The tape starts off with a few classic tech-house warm-ups: Amnesia by Mr. Fingers,  The Dance by Rhythm is Rhythm and I’m Not So Selfish by Techno Grooves on the Mach 2 EP. Then “Oh no, not more bass!” warns us that Altern 8’s Infiltrate 202 is about to kick things up a notch. This tune and a few others on this side are obvious 1991 Toronto anthems, given Malik’s rewinds and mic appearances.  He makes sure to take the next mix slow and not rush it, mucking about for at least two minutes blending in White Form by Never Mind masterfully. K Groove’s The Future, frequently described by Malik as “aerobic-style techno,” is smoothly mixed in after being rewound again and again. Back from Detox by Dove People throws a little ragga style our way before Altern 8 makes a second appearance with Activ-8. “Top one, nice one, get sorted” is sampled somewhat conservatively compared to some other nights when it would be stuck in my head until the next time I heard it… a week later. Human Resource’s classic Dominator arrives on the scene followed by Hurricane by Sykosis 451. Then Antheama by Nebula II leaves us in a state of confusion.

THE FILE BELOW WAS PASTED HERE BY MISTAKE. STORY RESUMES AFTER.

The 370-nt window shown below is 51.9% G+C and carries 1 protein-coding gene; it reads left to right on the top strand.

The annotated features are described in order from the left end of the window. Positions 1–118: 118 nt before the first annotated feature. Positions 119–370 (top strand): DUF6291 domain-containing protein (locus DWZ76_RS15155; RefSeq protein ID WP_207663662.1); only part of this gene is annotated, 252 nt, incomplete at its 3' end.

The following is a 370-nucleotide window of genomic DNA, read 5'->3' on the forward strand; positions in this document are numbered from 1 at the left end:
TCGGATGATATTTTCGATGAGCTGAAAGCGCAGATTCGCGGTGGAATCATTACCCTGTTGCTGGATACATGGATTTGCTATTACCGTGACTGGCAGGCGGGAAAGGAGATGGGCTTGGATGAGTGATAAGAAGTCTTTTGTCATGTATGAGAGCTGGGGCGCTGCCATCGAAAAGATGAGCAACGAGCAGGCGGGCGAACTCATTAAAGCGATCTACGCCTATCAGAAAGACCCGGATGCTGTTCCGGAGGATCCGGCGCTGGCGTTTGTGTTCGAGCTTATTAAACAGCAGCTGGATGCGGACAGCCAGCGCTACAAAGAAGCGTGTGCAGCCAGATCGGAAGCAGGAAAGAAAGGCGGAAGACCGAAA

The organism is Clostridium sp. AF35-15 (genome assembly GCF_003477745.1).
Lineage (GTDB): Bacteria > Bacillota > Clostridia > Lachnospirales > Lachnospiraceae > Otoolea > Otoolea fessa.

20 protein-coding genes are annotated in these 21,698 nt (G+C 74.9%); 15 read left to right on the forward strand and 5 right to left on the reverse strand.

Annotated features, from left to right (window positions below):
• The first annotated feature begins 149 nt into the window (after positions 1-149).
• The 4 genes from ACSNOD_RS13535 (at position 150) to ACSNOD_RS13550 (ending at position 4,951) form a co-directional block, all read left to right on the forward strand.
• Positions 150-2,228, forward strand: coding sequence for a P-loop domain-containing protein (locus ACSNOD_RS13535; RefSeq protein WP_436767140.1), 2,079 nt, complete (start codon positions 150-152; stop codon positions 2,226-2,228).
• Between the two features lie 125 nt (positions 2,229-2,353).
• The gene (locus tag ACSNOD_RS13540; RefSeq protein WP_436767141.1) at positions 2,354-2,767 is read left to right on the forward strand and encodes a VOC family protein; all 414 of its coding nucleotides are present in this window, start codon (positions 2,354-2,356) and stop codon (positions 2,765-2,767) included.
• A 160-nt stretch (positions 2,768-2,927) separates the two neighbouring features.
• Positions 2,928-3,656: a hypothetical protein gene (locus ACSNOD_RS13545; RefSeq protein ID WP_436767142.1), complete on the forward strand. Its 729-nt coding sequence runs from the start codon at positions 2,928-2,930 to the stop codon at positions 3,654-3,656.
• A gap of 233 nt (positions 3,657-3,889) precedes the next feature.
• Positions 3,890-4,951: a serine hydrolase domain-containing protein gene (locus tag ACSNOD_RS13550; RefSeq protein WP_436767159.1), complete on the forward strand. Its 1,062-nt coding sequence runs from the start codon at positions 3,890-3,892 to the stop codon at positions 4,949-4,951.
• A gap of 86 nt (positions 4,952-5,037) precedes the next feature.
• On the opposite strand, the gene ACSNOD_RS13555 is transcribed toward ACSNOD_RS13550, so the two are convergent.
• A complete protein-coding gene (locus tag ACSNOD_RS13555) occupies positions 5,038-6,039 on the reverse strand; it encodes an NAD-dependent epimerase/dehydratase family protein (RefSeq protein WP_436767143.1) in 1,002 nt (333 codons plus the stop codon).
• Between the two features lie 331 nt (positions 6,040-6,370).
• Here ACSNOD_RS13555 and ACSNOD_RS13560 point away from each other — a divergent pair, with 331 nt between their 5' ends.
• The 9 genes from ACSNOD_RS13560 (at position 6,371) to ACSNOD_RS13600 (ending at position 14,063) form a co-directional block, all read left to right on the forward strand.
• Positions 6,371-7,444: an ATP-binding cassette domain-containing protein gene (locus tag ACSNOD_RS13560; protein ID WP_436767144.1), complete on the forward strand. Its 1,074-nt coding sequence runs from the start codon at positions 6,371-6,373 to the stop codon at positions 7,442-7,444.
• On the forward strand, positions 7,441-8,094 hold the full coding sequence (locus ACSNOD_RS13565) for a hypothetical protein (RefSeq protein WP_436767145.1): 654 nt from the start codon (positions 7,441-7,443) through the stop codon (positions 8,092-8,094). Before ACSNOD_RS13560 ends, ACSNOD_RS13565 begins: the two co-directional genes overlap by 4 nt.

Jimmy J

exodus flyer 1

Saturday August 31st, 1991, exactly 18 years to the day. This is the earliest Exodus flyer we have been able to track down. The date stamp indicates the flyer was probably used for multiple parties, was this the first? With memories understandably foggy no one can say for sure. But the general consensus with those who were present think it could very well be.

The drawing is an artist’s rendition of what would happen if the Cabbage Patch Kids started listening to techno. Surprisingly accurate if you ask us.

“$3 off with flyer” hand-written along the left edge meant admission for $4. Definitely the biggest bang for your buck in the history of Toronto raving.

Jimmy J

318 Richmond Street West Floor Plan

1. Aside from club kids scattered about you would never know a club existed here. The only signage was “tri-ad photo engravers” which previously operated in the entire building.

2. A journey up a flight of stairs to the the main floor where bouncers (one frequently brought a dog) greeted you with a pat down, then directed you to the first room.